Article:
[clari.biz.economy.world] World Bank approves first loans ever for Poland

clarinews@clarinet.com (CARLOS BREZINA, UPI Business Writer) (02/07/90)

	WASHINGTON (UPI) -- World Bank President Barber Conable Tuesday
announced the multilateral organization's first two loans to Poland
totaling $360 million and said lending to the country could reach $2.5
billion in the next three years.
	The bank's lending program will focus on supporting further policy
reforms in Poland, including measures aimed at promoting a greater
reliance on market forces and the private sector, Conable told a news
	``These are our first loans to Poland since it joined the bank'' in
July 1986, Conable said. ``Looking to the future, the bank is working
with Poland on a lending program which could reach $2.5 billion in new
commitments over a three-year period.''
	Poland was a bank member after World War II and withdrew from the
institution, as well as from the International Monetary Fund, in 1954.
	The World Bank also may approve a structural economic adjustment
loan for Poland by June or July for an amount still under consideration,
Conable said, adding that he plans to travel to Warsaw around Feb. 20 to
sign the loans that were approved.
	Conable called the record of the Solidarity-led government of Prime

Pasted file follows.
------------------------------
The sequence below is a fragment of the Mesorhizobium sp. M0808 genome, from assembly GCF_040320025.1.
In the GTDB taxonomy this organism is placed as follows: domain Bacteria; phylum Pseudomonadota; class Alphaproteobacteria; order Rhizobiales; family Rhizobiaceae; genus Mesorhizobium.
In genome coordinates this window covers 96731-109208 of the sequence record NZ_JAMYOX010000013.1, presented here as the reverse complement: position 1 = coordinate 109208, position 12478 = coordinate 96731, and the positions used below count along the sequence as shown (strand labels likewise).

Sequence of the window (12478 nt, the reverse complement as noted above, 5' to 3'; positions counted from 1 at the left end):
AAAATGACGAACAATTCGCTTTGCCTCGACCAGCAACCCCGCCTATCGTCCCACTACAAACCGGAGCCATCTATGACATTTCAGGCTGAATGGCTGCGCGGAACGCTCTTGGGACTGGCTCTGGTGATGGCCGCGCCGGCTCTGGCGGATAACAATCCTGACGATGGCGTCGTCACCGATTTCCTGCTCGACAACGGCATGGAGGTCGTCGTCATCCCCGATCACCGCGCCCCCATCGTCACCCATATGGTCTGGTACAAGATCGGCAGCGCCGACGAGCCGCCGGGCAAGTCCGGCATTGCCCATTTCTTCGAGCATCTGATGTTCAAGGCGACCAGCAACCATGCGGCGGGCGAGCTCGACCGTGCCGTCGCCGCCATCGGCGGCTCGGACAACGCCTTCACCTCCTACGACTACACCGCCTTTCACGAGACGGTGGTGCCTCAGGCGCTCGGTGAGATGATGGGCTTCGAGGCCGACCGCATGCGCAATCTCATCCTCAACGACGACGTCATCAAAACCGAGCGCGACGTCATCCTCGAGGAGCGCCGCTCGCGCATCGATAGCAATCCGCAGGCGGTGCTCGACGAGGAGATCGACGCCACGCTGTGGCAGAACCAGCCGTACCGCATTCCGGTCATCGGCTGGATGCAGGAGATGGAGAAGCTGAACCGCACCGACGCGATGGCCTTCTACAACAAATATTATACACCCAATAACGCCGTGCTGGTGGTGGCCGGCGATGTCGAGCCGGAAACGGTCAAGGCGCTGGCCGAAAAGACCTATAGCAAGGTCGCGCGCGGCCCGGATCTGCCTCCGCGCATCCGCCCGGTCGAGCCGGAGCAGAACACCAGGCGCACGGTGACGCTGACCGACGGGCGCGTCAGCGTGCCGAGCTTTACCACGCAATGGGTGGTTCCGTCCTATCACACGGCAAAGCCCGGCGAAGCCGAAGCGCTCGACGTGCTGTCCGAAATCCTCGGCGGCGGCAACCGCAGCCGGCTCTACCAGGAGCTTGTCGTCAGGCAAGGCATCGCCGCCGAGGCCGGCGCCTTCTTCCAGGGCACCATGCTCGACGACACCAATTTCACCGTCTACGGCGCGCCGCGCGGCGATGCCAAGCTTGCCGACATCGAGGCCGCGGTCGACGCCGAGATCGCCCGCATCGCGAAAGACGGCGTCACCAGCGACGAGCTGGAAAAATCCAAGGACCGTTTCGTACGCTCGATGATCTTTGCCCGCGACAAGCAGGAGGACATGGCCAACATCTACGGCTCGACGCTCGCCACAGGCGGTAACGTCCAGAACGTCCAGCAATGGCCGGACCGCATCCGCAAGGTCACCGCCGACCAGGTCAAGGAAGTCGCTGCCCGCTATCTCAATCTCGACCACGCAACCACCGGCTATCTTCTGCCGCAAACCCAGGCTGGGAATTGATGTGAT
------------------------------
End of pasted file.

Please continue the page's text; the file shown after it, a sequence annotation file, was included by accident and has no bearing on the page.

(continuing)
Minister Tadeusz Mazowiecki ``impressive.'' The government ``has boldly
begun to deal with the severe distortions that hamper the economy and
has started to introduce the major systemic changes which Poland
needs,'' he said.
	Bank officials said that over the next 18 months the bank expects
to lend Poland around $1.4 billion in addition to the $360 million
approved Tuesday.
	The organization said a $260 million loan will support a project to
improve Poland's trade with hard currency countries in the West by
raising the volume, quality and value of industrial exports.
	The project consists of a $245 million line of credit to the
National Bank of Poland to finance export-oriented investments and $15
million in technical assistance to help financial institutions and other
agencies adjust to the country's new economic and political environment.
	The project focuses on chemical, electro-engineering and wood-based
industries as well as smaller investments in other industries.
	Another World Bank loan for $100 million will support a project to
assist Poland's efforts to rehabilitate, modernize and expand
agricultural-processing industries, easing constraints on sales to hard
currency markets.
	Conable warned that ``others will have to assist Poland, too.
Indeed, nothing short of a broad-based international effort is
warranted, given Poland's proven commitment to reform and courageous
actions to date.''
	The World Bank president said he expects further actions from
official creditors, who hold three-fourths of Poland's $39 billion debt,
to help ease the country's debt service burden.
	The major industrial countries are providing Poland with billions
of dollars in loans to help its transition from an inefficient centrally
planned, inflation-ridden economy to a free market system.
	The bank's sister institution, the International Monetary Fund,
Monday approved a $723 million loan to help Poland stabilize its
	The loan, to be disbursed over 13 months in support of Poland's
balance of payments, could be followed later this year by another
longer-term loan of up to $2 billion to help Poland in its economic